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Science in China Daily: high-fat diet increases the risk of offspring obesity
2016-04-07 13:57:38
Researchers have foundResearchers have found that the adverse impact of diet on health can not occur in the case of DNA mutations by egg and sperm cells to their offspring. In a recently published - research "Nature Genetics" magazine in mice, compared with organisms acquired traits of non-genetic provides by far the most powerful evidence. Moreover, although previous studies have shown that sperm cells can carry epigenetic factor, but this is the first time such effects were observed in the egg cell.
 
Scientists have long suspected, parents' lifestyle and behavior choices will affect the child's health through epigenetics. While the DNA or chromosome chemically modified protein can affect gene expression, but it does not change the gene sequence. Freezer Therefore, these changes can be inherited remains controversial.
In the latest study, the German Research Center for Environmental Health endocrinologist Peter Huypens and colleagues for 6 weeks to genetically identical mice fed three kinds of food - high fat, low fat or standard laboratory chow - one. Unsurprisingly, eat a high fat diet mice began to gain weight, and damage tolerance to glucose, which is the early symptoms of type Ⅱ diabetes.
 
Subsequently, the team from the three groups of mice were taken out of the egg and sperm cells, in vitro fertilization and embryo transplantation to get healthy "surrogate" mother's body. Their idea is that if one kind of behavior or physical characteristics can be observed in the offspring, then it can only be transmitted through the medical refrigerator egg or sperm cells.
 
As the offspring of mice subsequently when fed a high-fat diet, obesity has parents who seem to be more likely to gain weight, and glucose intolerance occur, especially if the parents are obese, then. Parents are relatively thin offspring weight gain to a minimum.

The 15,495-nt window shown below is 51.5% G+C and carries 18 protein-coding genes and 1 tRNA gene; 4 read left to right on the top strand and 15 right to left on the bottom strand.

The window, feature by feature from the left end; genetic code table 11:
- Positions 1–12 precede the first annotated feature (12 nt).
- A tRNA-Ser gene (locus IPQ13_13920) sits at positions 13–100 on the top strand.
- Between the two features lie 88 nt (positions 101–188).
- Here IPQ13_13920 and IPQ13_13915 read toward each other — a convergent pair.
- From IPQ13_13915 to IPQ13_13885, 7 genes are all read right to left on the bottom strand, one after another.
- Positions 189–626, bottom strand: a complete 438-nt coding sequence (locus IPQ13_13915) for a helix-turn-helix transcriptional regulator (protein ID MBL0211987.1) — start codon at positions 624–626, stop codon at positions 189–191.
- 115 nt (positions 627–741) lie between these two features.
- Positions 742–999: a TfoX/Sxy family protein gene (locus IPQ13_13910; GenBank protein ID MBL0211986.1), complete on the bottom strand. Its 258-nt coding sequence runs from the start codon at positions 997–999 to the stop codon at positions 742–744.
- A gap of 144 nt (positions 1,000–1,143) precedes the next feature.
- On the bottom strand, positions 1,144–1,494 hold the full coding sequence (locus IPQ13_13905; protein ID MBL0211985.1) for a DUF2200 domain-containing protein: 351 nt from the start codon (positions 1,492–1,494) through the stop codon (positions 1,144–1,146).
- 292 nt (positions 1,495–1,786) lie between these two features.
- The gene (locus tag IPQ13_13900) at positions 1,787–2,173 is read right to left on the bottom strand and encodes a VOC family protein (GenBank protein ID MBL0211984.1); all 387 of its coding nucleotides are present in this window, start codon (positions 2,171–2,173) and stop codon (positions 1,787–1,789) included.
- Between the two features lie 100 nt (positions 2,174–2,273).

Surprisingly, the authors report the difference between the male and female offspring: If the parents are obese, the daughter seems more likely to gain weight, and the son are often only glucose intolerance. Compared to the father, the mother's diet seems to have a greater impact on the offspring's metabolism. Huypens said that this is very interesting, because a similar pattern in some human epidemiological studies also appeared. that the adverse impact of diet on health can not occur in the case of DNA mutations by egg and sperm cells to their offspring. In a recently published - research "Nature Genetics" magazine in mice, compared with organisms acquired traits of non-genetic provides by far the most powerful evidence. Moreover, although previous studies have shown that sperm cells can carry epigenetic factor, but this is the first time such effects were observed in the egg cell.
 
Scientists have long suspected, parents' lifestyle and behavior choices will affect the child's health through epigenetics. While the DNA or chromosome chemically modified protein can affect gene expression, but it does not change the gene sequence. Therefore, these changes can be inherited remains controversial.
 
In the latest study, the German Research Center for Environmental Health endocrinologist Peter Huypens and colleagues for 6 weeks to genetically identical mice fed three kinds of food - high fat, low fat or standard laboratory chow - one. Unsurprisingly, eat a high fat diet mice began to gain weight, and damage tolerance to glucose, which is the early symptoms of type Ⅱ diabetes.
 
Subsequently, the team from the three groups of mice were taken out of the egg and sperm cells, in vitro fertilization and embryo transplantation to get healthy "surrogate" mother's body. Their idea is that if one kind of behavior or physical characteristics can be observed in the offspring, then it can only be transmitted through the egg or sperm cells.
 
As the offspring of mice subsequently when fed a high-fat diet, obesity has parents who seem to be more likely to gain weight, and glucose intolerance occur, especially if the parents are obese, then. Parents are relatively thin offspring weight gain to a minimum.
 
Surprisingly, the authors report the difference between the male and female offspring: If the parents are obese, the daughter seems more likely to gain weight, and the son are often only glucose intolerance. Compared to the father, the mother's diet seems to have a greater impact on the offspring's metabolism. Huypens said that this is very interesting, because a similar pattern in some human epidemiological studies also appeared.